Investors are finding out this week just how much risk they are willing to take when it involves their money and the stock market.
"People have changed their mind about that. They do think about it more," said Darin Bugbee, financial adviser for Lawrence Financial Group, 3300 Mesa Way.
Despite last week's federal bailout for Wall Street, the Dow Jones industrials plunged Monday and losses continued Tuesday for a two-day total loss of nearly 900 points.
Despite the volatility of the stock market, Bugbee and other financial advisers are telling clients not to panic.
"I've been telling them to hang tight," said Wayne McDaniel, of McDaniel & McDaniel Financial Services, 2500 W. 31st St. "The market has sold down so far that we're at least likely to get a rally soon. If they feel like they need to reduce the amount they have in the market that would be the time to do it."
Most investors are in the markets for the long term and have time to recuperate before retirement, Bugbee and McDaniel said.
"This happens about every seven years when you have a big decline like this," Bugbee said. "It was time for it. If you are patient and wait it out, you are rewarded for it."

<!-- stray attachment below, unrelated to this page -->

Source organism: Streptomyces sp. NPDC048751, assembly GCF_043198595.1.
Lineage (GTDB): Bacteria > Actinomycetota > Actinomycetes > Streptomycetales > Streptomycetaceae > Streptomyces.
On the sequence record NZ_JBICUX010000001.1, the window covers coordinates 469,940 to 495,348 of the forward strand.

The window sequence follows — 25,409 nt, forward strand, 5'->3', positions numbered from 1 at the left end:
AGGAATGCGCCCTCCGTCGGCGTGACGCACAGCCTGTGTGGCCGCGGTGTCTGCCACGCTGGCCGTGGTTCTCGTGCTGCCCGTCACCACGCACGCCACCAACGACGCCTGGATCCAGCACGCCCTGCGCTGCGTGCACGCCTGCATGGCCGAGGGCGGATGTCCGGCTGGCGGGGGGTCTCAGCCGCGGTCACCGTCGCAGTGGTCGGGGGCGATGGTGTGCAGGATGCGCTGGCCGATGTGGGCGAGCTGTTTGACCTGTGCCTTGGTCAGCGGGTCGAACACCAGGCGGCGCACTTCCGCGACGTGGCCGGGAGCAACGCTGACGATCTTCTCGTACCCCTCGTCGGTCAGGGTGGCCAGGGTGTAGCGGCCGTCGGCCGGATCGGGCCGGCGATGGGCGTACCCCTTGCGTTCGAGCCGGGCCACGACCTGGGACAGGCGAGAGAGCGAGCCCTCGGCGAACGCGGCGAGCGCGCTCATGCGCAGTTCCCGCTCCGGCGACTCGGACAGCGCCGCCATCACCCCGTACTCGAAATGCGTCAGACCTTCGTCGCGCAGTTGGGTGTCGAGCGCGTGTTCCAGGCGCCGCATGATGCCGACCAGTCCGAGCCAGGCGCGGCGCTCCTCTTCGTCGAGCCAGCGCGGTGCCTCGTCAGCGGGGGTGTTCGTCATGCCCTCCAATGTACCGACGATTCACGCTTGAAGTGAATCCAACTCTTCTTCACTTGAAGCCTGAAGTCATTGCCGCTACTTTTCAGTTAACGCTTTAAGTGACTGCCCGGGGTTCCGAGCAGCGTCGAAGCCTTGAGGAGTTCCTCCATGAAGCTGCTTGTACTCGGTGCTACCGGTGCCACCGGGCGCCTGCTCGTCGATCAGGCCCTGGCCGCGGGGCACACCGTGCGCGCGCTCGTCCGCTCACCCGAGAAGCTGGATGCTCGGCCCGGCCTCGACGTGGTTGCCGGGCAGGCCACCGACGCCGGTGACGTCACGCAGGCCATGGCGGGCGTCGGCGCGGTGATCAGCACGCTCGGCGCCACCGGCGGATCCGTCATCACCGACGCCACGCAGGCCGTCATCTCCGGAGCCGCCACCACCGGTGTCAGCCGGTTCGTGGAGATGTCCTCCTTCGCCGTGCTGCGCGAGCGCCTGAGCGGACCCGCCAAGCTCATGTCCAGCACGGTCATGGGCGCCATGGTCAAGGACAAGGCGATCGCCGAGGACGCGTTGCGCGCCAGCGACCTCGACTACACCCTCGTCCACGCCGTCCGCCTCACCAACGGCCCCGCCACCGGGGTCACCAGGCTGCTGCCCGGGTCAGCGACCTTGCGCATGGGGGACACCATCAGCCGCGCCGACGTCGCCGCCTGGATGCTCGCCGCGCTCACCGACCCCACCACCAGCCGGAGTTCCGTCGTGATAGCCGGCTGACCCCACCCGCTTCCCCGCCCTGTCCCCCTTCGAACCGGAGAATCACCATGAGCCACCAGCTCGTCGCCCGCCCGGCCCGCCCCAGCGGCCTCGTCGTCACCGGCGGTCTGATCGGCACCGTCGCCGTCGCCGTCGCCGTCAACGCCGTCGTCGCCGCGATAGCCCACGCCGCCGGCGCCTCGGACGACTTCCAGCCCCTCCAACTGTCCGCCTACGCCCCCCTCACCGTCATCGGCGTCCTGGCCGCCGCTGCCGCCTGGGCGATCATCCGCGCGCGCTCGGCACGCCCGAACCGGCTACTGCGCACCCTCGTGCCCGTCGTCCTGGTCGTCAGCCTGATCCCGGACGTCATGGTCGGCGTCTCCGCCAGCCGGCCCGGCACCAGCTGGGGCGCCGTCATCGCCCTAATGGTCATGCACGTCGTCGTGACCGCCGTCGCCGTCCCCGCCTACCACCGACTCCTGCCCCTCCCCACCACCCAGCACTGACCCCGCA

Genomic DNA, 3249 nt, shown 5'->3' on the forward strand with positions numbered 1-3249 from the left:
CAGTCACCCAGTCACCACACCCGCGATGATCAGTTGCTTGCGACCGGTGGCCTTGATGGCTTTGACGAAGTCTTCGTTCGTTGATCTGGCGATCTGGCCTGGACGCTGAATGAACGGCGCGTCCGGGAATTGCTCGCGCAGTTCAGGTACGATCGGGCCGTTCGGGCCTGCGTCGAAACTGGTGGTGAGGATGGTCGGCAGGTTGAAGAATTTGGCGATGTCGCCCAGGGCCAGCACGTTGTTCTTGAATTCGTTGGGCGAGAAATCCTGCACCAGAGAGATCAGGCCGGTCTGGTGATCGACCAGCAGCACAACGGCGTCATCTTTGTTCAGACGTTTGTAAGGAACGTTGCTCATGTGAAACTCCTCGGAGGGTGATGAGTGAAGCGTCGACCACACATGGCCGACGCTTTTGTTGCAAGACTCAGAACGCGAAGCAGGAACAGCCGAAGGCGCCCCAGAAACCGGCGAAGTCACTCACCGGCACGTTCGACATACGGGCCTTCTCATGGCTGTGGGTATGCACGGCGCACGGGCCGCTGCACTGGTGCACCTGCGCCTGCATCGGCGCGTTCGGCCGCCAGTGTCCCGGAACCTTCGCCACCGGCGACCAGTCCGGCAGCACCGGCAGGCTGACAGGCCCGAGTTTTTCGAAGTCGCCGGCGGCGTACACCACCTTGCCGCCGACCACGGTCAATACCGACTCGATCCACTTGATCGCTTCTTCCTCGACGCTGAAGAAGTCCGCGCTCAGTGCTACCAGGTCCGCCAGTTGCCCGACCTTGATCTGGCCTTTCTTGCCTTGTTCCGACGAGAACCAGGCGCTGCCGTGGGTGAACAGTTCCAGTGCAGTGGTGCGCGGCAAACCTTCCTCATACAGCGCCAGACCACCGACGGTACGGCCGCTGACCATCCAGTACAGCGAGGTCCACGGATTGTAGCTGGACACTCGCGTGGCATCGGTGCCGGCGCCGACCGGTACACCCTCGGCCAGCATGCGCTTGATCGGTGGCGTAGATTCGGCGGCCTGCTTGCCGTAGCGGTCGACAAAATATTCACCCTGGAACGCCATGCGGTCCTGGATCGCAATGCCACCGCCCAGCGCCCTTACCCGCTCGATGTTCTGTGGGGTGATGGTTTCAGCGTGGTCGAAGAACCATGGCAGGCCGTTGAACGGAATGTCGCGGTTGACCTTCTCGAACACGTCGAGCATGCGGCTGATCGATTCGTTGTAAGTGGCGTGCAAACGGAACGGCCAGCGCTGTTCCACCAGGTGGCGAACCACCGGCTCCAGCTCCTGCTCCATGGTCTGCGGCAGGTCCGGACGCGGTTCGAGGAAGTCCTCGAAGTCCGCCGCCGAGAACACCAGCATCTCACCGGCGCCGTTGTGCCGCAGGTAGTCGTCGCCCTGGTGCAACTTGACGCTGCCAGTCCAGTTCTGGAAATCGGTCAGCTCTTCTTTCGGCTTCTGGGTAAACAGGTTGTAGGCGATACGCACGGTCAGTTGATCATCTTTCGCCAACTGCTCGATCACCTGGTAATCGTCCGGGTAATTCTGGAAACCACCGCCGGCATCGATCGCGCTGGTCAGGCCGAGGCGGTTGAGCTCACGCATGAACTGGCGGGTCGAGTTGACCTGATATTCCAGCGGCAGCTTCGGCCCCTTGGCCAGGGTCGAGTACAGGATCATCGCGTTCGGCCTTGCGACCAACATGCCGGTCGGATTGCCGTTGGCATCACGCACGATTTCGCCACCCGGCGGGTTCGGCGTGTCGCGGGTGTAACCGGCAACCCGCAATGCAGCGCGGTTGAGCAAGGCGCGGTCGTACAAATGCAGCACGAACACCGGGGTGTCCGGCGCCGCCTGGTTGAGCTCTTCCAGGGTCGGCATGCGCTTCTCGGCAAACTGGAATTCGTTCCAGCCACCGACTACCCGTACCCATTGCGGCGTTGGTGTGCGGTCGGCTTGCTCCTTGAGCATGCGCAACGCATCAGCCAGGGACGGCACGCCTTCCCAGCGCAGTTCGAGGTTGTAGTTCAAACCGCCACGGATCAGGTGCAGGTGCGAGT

Investors who are close to retirement should have already moved some of their money into conservative markets, Bugbee and McDaniel said. Conservative investments mean corporate bonds and investments with fixed interest rates as well as certain types of mutual funds, they said. While these investments still go down, they don't go down as much.
"We manage money for clients and we had quite a bit in cash (investments) going into this, so most of your clients were in pretty good shape before this happened," McDaniel said.
Cash investments earn interest and are noted for their liquidity, which means they can be converted quickly to cash.
Uncertainties are still ahead for the markets, Bugbee said.
"We're waiting it out right now until we have some idea of what's really going to happen," he said.